HIPAA

Make Sure
You're Compliant

Even if you think you have erased, deleted and destroyed data, it is highly likely that you are not fully deleting the data and protecting your companies and clients information... or meeting required standards.

It is extremely critical you take the necessary steps to ensure your data is permanently deleted, due to the high amount of identity thefts as well as new consumer protection laws. Erase It Clean™ offers a secure, efficient process to destroy hard drives, data and help keep your peace of mind.

What's at stake?
Erase It Clean™ will assist you in meeting compliance standards for government mandates requiring complete elimination of health information as well as providing individuals with certain rights in respect to their health information.

Over 65% of healthcare executives with the power to purchase new equipment are unaware of the potential fines they can face for the improper disposal of existing computers and the information they contain.

Health Insurance Portability and Accountability Act (HIPAA) allows fines up to $250,000 and 10 years in prison for each violation of patient health information privacy rules.

What does it mean?

Requires health care organizations to "maintain reasonable and appropriate and physical safeguards to prevent intentional use or disclosure of public information".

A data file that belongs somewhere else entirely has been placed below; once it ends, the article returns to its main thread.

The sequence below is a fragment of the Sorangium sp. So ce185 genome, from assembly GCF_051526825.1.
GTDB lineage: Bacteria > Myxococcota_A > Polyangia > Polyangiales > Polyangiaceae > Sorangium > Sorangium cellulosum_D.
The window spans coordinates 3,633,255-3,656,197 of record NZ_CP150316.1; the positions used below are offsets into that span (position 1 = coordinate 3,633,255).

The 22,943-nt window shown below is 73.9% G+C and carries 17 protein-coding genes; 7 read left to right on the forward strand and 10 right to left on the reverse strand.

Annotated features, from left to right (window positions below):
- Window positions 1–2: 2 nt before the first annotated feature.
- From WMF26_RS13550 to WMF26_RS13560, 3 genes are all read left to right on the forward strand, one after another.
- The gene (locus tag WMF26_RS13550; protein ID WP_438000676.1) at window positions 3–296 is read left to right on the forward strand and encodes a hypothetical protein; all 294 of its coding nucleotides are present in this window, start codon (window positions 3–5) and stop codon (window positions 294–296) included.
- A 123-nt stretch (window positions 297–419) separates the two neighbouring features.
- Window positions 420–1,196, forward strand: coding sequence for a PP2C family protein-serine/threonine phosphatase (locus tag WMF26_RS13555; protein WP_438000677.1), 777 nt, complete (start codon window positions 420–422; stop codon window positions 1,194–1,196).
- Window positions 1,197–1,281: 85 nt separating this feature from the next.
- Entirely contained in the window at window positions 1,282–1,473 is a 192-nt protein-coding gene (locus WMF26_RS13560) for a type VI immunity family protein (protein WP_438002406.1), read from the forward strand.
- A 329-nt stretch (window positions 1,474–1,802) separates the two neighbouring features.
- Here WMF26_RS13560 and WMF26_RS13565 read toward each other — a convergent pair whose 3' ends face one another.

Who is affected by HIPAA?

Clinics, Hospitals, Pharmaceutical Companies, Doctors and Nurses, Healthcare Clearing-houses, Pharmacies, ACO's, Nursing Homes and Dentists

How to reach compliance?

Immediatly implement policies and procedures related to accessing information to ensure protected health information is properly secured and destroyed.

The Process

Log Serial numbers and model, Wipe data, Physically Destroy hard drive. Document service complete.

HIPAA

The HIPAA Privacy Rule provides federal protections for individually identifiable health information held by covered entities and their business associates and gives patients an array of rights with respect to that information.

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Identity Theft

Prior to 1998, there were no federal laws that made identity theft illegal. Law enforcement agencies, if they got around to prosecuting an identity theft case, were forced to rely on a hodgepodge of federal laws that indirectly made elements of some of these crimes illegal.

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